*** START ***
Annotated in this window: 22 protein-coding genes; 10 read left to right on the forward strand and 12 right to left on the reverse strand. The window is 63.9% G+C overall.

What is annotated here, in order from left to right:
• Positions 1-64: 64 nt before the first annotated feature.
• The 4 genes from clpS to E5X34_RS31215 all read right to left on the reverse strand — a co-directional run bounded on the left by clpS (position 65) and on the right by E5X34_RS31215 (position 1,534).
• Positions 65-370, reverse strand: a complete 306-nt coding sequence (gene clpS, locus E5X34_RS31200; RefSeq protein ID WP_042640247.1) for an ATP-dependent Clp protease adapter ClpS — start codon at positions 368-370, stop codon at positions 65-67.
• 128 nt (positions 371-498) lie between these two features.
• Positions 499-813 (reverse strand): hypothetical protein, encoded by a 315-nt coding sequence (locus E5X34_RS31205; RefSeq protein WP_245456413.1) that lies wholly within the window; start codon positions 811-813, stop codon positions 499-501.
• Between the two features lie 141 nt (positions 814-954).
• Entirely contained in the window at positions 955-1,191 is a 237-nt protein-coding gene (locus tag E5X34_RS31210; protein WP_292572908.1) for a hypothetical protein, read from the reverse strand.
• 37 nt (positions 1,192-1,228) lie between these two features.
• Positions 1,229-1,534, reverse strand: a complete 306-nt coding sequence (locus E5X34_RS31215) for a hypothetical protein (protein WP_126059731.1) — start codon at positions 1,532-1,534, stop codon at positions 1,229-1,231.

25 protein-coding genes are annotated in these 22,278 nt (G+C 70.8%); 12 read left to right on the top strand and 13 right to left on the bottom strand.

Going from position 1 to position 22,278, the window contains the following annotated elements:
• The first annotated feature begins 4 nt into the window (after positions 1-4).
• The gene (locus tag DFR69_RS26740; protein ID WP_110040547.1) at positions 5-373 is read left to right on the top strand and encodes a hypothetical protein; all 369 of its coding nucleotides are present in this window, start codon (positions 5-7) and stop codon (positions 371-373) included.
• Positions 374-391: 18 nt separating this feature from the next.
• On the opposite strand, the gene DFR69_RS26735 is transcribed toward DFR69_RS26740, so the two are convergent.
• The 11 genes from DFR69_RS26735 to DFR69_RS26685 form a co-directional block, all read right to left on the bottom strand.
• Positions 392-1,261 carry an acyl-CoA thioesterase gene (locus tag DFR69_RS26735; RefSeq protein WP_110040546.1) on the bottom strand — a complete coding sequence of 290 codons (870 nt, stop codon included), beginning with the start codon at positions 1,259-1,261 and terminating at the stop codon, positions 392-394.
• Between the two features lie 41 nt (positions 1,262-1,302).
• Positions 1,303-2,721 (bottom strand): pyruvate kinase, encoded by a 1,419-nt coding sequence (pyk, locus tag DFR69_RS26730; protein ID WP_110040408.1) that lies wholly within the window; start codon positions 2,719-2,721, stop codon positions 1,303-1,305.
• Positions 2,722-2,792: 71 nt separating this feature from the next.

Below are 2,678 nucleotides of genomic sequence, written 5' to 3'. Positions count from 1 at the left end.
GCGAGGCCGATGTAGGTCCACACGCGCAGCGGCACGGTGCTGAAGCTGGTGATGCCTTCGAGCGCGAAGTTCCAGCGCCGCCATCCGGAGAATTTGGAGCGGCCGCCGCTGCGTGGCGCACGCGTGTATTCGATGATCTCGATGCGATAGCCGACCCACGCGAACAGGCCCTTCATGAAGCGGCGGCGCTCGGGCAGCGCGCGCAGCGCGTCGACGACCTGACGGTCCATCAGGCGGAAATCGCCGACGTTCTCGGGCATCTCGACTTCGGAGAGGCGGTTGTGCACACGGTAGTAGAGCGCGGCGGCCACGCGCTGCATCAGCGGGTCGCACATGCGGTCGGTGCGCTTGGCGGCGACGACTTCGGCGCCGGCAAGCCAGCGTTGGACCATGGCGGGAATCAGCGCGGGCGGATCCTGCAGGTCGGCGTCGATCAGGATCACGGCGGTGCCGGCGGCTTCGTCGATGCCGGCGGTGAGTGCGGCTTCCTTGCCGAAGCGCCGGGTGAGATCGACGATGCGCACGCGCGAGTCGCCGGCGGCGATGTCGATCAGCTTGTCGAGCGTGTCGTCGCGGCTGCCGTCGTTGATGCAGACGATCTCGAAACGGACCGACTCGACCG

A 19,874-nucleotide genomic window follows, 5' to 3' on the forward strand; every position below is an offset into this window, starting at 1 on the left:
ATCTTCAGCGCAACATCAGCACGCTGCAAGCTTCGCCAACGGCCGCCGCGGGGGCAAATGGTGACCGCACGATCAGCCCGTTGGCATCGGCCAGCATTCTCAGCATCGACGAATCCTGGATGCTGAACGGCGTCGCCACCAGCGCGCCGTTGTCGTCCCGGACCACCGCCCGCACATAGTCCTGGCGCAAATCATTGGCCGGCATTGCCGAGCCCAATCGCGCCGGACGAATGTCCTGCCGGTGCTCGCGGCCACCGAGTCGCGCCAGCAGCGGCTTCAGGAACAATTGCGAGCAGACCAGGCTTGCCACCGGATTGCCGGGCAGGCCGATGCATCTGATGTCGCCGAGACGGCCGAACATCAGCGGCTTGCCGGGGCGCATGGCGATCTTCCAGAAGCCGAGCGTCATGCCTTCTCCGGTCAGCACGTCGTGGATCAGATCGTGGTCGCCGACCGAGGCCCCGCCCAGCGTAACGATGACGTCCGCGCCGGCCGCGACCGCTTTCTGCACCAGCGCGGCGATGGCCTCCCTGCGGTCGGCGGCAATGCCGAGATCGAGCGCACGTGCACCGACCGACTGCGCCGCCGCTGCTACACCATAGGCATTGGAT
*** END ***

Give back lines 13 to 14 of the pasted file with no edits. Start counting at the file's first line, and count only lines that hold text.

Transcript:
Going from position 1 to position 22,278, the window contains the following annotated elements:
• The first annotated feature begins 4 nt into the window (after positions 1-4).